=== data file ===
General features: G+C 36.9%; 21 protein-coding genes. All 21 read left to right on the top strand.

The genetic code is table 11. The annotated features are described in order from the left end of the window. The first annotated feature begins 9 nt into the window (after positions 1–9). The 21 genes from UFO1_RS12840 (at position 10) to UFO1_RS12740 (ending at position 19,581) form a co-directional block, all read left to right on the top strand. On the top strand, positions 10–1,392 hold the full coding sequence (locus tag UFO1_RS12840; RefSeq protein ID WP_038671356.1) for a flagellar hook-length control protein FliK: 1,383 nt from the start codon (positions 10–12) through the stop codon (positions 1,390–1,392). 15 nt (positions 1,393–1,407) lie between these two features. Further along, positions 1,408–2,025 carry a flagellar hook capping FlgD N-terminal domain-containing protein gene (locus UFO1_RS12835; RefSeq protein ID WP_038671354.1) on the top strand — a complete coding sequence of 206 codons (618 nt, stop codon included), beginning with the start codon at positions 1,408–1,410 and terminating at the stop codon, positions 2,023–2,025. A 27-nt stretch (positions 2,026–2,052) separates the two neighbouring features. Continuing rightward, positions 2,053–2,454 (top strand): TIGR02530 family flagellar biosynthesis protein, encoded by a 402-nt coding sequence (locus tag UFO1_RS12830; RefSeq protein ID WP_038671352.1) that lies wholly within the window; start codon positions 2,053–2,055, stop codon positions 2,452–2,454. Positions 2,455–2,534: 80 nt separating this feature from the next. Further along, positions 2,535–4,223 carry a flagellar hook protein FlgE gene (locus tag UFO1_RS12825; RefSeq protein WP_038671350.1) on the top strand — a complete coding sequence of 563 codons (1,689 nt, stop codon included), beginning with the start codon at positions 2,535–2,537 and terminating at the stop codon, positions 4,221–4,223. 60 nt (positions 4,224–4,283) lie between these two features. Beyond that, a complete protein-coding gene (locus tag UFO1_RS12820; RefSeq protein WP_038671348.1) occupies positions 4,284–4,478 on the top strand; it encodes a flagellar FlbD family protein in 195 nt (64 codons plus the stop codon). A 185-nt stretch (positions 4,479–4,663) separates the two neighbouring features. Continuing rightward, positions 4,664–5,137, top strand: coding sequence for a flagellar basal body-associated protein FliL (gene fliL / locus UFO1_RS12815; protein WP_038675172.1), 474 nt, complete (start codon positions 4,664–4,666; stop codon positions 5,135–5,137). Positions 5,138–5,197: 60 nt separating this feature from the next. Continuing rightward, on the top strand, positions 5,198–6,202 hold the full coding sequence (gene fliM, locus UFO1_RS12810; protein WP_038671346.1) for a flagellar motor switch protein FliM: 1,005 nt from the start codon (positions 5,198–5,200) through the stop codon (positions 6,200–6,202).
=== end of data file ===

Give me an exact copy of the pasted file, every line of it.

General features: G+C 36.9%; 21 protein-coding genes. All 21 read left to right on the top strand.

The genetic code is table 11. The annotated features are described in order from the left end of the window. The first annotated feature begins 9 nt into the window (after positions 1–9). The 21 genes from UFO1_RS12840 (at position 10) to UFO1_RS12740 (ending at position 19,581) form a co-directional block, all read left to right on the top strand. On the top strand, positions 10–1,392 hold the full coding sequence (locus tag UFO1_RS12840; RefSeq protein ID WP_038671356.1) for a flagellar hook-length control protein FliK: 1,383 nt from the start codon (positions 10–12) through the stop codon (positions 1,390–1,392). 15 nt (positions 1,393–1,407) lie between these two features. Further along, positions 1,408–2,025 carry a flagellar hook capping FlgD N-terminal domain-containing protein gene (locus UFO1_RS12835; RefSeq protein ID WP_038671354.1) on the top strand — a complete coding sequence of 206 codons (618 nt, stop codon included), beginning with the start codon at positions 1,408–1,410 and terminating at the stop codon, positions 2,023–2,025. A 27-nt stretch (positions 2,026–2,052) separates the two neighbouring features. Continuing rightward, positions 2,053–2,454 (top strand): TIGR02530 family flagellar biosynthesis protein, encoded by a 402-nt coding sequence (locus tag UFO1_RS12830; RefSeq protein ID WP_038671352.1) that lies wholly within the window; start codon positions 2,053–2,055, stop codon positions 2,452–2,454. Positions 2,455–2,534: 80 nt separating this feature from the next. Further along, positions 2,535–4,223 carry a flagellar hook protein FlgE gene (locus tag UFO1_RS12825; RefSeq protein WP_038671350.1) on the top strand — a complete coding sequence of 563 codons (1,689 nt, stop codon included), beginning with the start codon at positions 2,535–2,537 and terminating at the stop codon, positions 4,221–4,223. 60 nt (positions 4,224–4,283) lie between these two features. Beyond that, a complete protein-coding gene (locus tag UFO1_RS12820; RefSeq protein WP_038671348.1) occupies positions 4,284–4,478 on the top strand; it encodes a flagellar FlbD family protein in 195 nt (64 codons plus the stop codon). A 185-nt stretch (positions 4,479–4,663) separates the two neighbouring features. Continuing rightward, positions 4,664–5,137, top strand: coding sequence for a flagellar basal body-associated protein FliL (gene fliL / locus UFO1_RS12815; protein WP_038675172.1), 474 nt, complete (start codon positions 4,664–4,666; stop codon positions 5,135–5,137). Positions 5,138–5,197: 60 nt separating this feature from the next. Continuing rightward, on the top strand, positions 5,198–6,202 hold the full coding sequence (gene fliM, locus UFO1_RS12810; protein WP_038671346.1) for a flagellar motor switch protein FliM: 1,005 nt from the start codon (positions 5,198–5,200) through the stop codon (positions 6,200–6,202).